In-flight services, pre-flight check

Catering meals and material is carried out using high-loader trucks that enable trolleys to be rolled on and off aircraft. Once loaded, trolleys and other items need to be stowed onboard to ensure the microbial safety of edible items and the security and safety of the crew, passengers, and aircraft. Cabin Crew will then proceed to related checks including:

-    Service equipment;

-    Trolleys for service;

-    Passengers and crew Meals ;

-    Products sold on board/duty-free;

-    The presence and operation of entertainment tools; videos, newspapers and magazines, children's games, etc..

The control of cabin cleanliness is also an essential part of the pre-flight visit.

Once all these verification operations are carried out in good synergy between the crew members, each Cabin Crew in charge of a specific area reports in writing to the Senior.

Welcoming passengers

Passenger boarding can begin in coordination between the Captain, the SCCM, and the flight supervisor.

The Flight Attendant begins welcoming the passengers and settling them in the seats assigned to them by ground operations. This phase must efficiently take place to respect the time scheduled for take-off- On-Time Performance is key- while ensuring boarding in the best conditions of safety, security, and comfort for passengers.

Depending on the weather, day or night, the type of flight (long or medium-haul); the class; Economy, Business, or First and the destination, one or more in-flight services are scheduled.

The rest time of crew members

Depending on the policy of each company; On long-haul, especially at night, once the inflight service has ended, the crew can schedule rest periods.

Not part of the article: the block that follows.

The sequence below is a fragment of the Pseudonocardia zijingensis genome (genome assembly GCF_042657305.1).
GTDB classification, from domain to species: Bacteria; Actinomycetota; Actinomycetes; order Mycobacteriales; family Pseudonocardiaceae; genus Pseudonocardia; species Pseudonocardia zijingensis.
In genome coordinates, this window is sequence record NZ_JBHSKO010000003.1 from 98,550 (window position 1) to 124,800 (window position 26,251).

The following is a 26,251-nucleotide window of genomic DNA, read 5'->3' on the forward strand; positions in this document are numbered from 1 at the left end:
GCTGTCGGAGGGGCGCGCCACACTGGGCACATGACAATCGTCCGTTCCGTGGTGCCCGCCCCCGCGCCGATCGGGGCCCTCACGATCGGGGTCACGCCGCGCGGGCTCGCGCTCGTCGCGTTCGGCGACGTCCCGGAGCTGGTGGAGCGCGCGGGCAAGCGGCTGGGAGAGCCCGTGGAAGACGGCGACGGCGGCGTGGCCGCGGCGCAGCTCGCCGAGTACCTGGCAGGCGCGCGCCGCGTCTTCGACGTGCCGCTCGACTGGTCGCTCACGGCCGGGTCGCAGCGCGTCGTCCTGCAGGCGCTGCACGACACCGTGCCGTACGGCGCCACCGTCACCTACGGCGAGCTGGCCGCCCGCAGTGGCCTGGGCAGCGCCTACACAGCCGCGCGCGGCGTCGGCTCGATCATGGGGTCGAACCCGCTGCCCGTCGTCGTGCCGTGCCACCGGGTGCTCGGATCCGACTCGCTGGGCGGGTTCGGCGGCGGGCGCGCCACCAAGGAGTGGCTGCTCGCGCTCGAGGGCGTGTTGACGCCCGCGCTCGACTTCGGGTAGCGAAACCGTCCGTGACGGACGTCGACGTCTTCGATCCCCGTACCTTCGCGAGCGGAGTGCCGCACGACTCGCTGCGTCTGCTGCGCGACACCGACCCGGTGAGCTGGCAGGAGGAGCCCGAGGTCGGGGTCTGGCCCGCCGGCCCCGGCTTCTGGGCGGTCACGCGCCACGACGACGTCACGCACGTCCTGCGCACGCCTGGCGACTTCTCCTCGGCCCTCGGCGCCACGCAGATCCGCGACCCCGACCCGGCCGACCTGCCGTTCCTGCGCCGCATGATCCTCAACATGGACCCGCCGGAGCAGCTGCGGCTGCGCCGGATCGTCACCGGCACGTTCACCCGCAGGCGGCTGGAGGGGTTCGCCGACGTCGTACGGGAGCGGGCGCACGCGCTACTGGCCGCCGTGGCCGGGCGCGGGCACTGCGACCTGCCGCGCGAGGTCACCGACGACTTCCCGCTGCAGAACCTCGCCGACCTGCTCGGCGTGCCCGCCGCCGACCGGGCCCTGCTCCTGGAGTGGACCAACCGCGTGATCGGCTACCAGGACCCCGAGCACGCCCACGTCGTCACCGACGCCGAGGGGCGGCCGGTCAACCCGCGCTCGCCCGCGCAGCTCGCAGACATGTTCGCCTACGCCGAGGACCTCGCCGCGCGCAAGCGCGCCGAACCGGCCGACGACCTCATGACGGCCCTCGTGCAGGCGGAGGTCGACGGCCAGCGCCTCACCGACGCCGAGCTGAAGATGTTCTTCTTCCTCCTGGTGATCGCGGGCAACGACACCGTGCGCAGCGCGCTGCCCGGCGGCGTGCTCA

A first group will ensure the safety of the flight while carrying out regular safety rounds in the cabin, visiting the cockpit in general, every 30 minutes, and checking the toilets every 15 minutes to prevent the risk of fire.

The second group will take their time off. The two teams will change roles depending on the agreed rest time.

On medium-haul, after a rotation of two to four legs, the crew returns to the base, or spend the night in another stopover.

Plans for the stopover

Usually during a well-deserved rest in stopover, and arrival at the hotel, where very often, the crews meet after their installation for the traditional: "crew drink". It is a privileged moment of relaxation, where conviviality after a good flight is generally the keyword and where the crew members tell their respective anecdotes relating to the flights. For some, it is also the moment to put together a stay agenda, by scheduling such and such day trip, visit, excursion alone, or with other colleagues. It is unfortunate to be in Paris for example without visiting the Eiffel Tower or in Cairo without visiting the pyramids.

Back to home base

The return to the Cabin Crew Member's main base always takes place after the flight, whatever its category; round trip, or rotation.

The real advantage of this job is that each flight is unique in terms of the nature and categories of passengers. The pilots and Flight Attendants are never the same for two successive flights.

This work organization is not only a real asset for the Crew and but  also a source of continuous joy  and learning.